encounter when they leave home and face the world on their own. Young people
whose faith is mostly emotional are likely to retain it only as long as it is
making them happy. As soon as a difficult crisis comes along, it will
evaporate.’ This is true across the board, not just with youth, but with mom
and dad as well.”
[3]from her blog essay,
Lee Strobel
“The average Christian in
the pew is not reading books by Richard Dawkins and Christopher Hitchens, but
their neighbors and coworkers are. I think congregations are putting pressure
on churches to equip them better, educate them more and give them opportunities
to grow in this area. Churches that have relied in the past on a lifestyle
evangelistic approach that lacks intentionality need to be a little more
intentional in reaching people and bringing answers to their questions. I’m all
for lifestyle evangelism, but I’m also in favor of intentionality, where we
seek out opportunities for spiritual conversations and are equipped to explain
the gospel and why we believe it.”
R.C Sproul
“Before I can call upon
Christ as my Savior, I have to understand that I need a savior. I have to
understand that I am a sinner. I have to have some understanding of what sin
is.I have to understand that God exists. I have to understand that I am
estranged from that God, and that I am exposed to that God’s judgment. I don’t
reach out for a savior unless I am first convinced that I need a savior. All of
that is pre-evangelism. It is involved in the data or the information that a
person has to process with his mind before he can either respond to it in faith
or reject it in unbelief.”
(From, Defending Your Faith)
7: Rob Lundberg
“The truth is that every believer already, whether they
realize it or not, does apologetics. The question now becomes, do they want to
continue to do it poorly or do they want to do it well?  We all get questioned or challenged about our
faith, whether it is a direct challenge or an indirect one. We can respond by
saying, ‘I just believe’ or ‘That’s just the mystery of God,’ but when we do we
are essentially telling the one challenging and questioning us that their
inquiry is not worth our time or our energy. “
8: Brett Kunkle
“Ultimately, apologetics points people to our hope,
Jesus Himself.  That’s why “we demolish
arguments and every high-minded thing that is raised up against the knowledge
of God, taking every thought captive to the obedience of Christ” (2 Corinthians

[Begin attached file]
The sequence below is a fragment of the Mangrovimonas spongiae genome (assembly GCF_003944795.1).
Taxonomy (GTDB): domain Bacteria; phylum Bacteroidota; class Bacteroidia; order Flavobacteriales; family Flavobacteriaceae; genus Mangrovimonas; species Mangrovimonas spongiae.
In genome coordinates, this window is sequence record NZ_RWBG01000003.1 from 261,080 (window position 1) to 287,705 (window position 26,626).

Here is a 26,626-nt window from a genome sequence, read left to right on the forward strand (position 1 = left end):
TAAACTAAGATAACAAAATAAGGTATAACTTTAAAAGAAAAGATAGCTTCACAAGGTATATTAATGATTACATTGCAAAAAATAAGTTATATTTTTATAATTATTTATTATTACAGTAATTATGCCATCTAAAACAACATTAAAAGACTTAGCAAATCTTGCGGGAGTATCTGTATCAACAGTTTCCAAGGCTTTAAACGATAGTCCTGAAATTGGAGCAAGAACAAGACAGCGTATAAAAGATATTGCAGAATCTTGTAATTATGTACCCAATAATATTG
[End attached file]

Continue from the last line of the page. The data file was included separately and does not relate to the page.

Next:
10:4-5).  Objections raised against Jesus
must be demolished.  But notice
something.  The Bible doesn’t say we
demolish people.  Rather we demolish
arguments.  Belittling others is not our
goal.  Merely winning arguments is not
enough.  Instead, we remove obstacles of
doubt to Christianity so people can take a serious look at Christ, the only
source of hope for this world.”
9: Mark Mittelberg
“Apologetics has never been more important than it
is now. People throughout our culture, including many of our friends, family
members, neighbors, and co-workers, are becoming increasingly secular. They’re
moving farther and farther from Christian teachings and morality. The Bible
mandates that we must be ready to give an answer to everyone who asks (1 Pet.
3:15), so this is not an optional
activity for Christians or the church. We must confront the errors of our
culture and present in their place the truth and gospel of Christ.”
10: Brian Auten
Apologetics 3:15
“I want to see churches start their own apologetics
ministries because it is our scriptural mandate to ‘always be prepared to give
an answer.’ Yet there often is very little preparation going on! When
challenges to faith come, people struggle to find substantive answers. This may
cause some believers to resort to a sort of “believe it anyway” mentality; for
others it causes them to abandon the faith altogether. Research by the Barna
Group has shown that a majority of young people walk away from the faith around
the time they go to college or university. They simply have not been equipped
to deal with the secular challenges that come against their faith.”
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1 C. S. Lewis, from “Learning in War-Time,” a sermon
preached in the University Church of St. Mary the Virgin, Oxford,
in 1939
2 from the “On Guard DVD
3 from her blog essay,